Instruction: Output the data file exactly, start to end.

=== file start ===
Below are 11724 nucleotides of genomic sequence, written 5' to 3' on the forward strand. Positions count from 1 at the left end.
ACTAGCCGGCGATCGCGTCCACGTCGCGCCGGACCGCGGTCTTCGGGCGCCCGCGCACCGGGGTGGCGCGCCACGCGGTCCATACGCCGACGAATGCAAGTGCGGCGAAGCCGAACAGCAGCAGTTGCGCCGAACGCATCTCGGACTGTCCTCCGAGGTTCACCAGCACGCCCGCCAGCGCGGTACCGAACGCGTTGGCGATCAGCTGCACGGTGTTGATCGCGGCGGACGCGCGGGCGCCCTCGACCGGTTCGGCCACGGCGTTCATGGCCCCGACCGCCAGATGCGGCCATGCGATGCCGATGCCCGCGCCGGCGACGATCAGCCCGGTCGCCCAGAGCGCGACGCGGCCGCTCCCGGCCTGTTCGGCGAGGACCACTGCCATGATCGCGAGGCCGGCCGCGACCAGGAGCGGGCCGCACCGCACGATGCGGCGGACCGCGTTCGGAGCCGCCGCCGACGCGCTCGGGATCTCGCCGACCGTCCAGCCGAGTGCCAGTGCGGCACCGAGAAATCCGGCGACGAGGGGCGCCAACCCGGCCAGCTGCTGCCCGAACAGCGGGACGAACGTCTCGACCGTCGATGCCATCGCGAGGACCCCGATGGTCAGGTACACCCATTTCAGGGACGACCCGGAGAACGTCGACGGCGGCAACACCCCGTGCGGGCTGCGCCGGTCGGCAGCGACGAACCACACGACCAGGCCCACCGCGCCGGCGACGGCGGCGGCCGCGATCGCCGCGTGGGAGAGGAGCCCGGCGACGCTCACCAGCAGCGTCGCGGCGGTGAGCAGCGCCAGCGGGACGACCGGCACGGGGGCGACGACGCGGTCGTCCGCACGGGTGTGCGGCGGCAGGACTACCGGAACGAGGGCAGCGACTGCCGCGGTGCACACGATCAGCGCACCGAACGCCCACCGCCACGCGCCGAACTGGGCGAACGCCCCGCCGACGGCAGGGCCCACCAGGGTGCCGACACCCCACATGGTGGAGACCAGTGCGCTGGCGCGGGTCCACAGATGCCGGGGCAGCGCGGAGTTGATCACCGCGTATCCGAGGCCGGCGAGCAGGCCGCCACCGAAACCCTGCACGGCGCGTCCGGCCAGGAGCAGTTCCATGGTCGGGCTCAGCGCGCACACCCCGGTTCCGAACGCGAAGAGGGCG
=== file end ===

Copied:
Below are 11724 nucleotides of genomic sequence, written 5' to 3' on the forward strand. Positions count from 1 at the left end.
ACTAGCCGGCGATCGCGTCCACGTCGCGCCGGACCGCGGTCTTCGGGCGCCCGCGCACCGGGGTGGCGCGCCACGCGGTCCATACGCCGACGAATGCAAGTGCGGCGAAGCCGAACAGCAGCAGTTGCGCCGAACGCATCTCGGACTGTCCTCCGAGGTTCACCAGCACGCCCGCCAGCGCGGTACCGAACGCGTTGGCGATCAGCTGCACGGTGTTGATCGCGGCGGACGCGCGGGCGCCCTCGACCGGTTCGGCCACGGCGTTCATGGCCCCGACCGCCAGATGCGGCCATGCGATGCCGATGCCCGCGCCGGCGACGATCAGCCCGGTCGCCCAGAGCGCGACGCGGCCGCTCCCGGCCTGTTCGGCGAGGACCACTGCCATGATCGCGAGGCCGGCCGCGACCAGGAGCGGGCCGCACCGCACGATGCGGCGGACCGCGTTCGGAGCCGCCGCCGACGCGCTCGGGATCTCGCCGACCGTCCAGCCGAGTGCCAGTGCGGCACCGAGAAATCCGGCGACGAGGGGCGCCAACCCGGCCAGCTGCTGCCCGAACAGCGGGACGAACGTCTCGACCGTCGATGCCATCGCGAGGACCCCGATGGTCAGGTACACCCATTTCAGGGACGACCCGGAGAACGTCGACGGCGGCAACACCCCGTGCGGGCTGCGCCGGTCGGCAGCGACGAACCACACGACCAGGCCCACCGCGCCGGCGACGGCGGCGGCCGCGATCGCCGCGTGGGAGAGGAGCCCGGCGACGCTCACCAGCAGCGTCGCGGCGGTGAGCAGCGCCAGCGGGACGACCGGCACGGGGGCGACGACGCGGTCGTCCGCACGGGTGTGCGGCGGCAGGACTACCGGAACGAGGGCAGCGACTGCCGCGGTGCACACGATCAGCGCACCGAACGCCCACCGCCACGCGCCGAACTGGGCGAACGCCCCGCCGACGGCAGGGCCCACCAGGGTGCCGACACCCCACATGGTGGAGACCAGTGCGCTGGCGCGGGTCCACAGATGCCGGGGCAGCGCGGAGTTGATCACCGCGTATCCGAGGCCGGCGAGCAGGCCGCCACCGAAACCCTGCACGGCGCGTCCGGCCAGGAGCAGTTCCATGGTCGGGCTCAGCGCGCACACCCCGGTTCCGAACGCGAAGAGGGCG